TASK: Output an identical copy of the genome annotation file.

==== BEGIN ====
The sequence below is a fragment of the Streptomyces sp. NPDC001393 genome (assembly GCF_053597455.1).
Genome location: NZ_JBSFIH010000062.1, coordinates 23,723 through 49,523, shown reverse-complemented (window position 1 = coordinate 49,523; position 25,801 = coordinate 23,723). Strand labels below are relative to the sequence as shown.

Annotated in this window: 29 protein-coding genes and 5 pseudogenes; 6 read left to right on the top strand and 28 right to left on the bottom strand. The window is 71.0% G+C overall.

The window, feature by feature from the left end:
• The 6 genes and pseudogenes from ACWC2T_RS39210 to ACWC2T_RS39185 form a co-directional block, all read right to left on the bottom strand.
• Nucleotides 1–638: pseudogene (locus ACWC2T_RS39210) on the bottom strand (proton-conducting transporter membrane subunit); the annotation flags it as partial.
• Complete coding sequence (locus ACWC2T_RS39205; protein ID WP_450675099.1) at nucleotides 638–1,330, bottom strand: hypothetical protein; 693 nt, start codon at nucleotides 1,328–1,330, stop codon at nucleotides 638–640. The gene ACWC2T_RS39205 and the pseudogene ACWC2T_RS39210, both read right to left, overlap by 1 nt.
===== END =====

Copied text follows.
The sequence below is a fragment of the Streptomyces sp. NPDC001393 genome (assembly GCF_053597455.1).
Genome location: NZ_JBSFIH010000062.1, coordinates 23,723 through 49,523, shown reverse-complemented (window position 1 = coordinate 49,523; position 25,801 = coordinate 23,723). Strand labels below are relative to the sequence as shown.

Annotated in this window: 29 protein-coding genes and 5 pseudogenes; 6 read left to right on the top strand and 28 right to left on the bottom strand. The window is 71.0% G+C overall.

The window, feature by feature from the left end:
• The 6 genes and pseudogenes from ACWC2T_RS39210 to ACWC2T_RS39185 form a co-directional block, all read right to left on the bottom strand.
• Nucleotides 1–638: pseudogene (locus ACWC2T_RS39210) on the bottom strand (proton-conducting transporter membrane subunit); the annotation flags it as partial.
• Complete coding sequence (locus ACWC2T_RS39205; protein ID WP_450675099.1) at nucleotides 638–1,330, bottom strand: hypothetical protein; 693 nt, start codon at nucleotides 1,328–1,330, stop codon at nucleotides 638–640. The gene ACWC2T_RS39205 and the pseudogene ACWC2T_RS39210, both read right to left, overlap by 1 nt.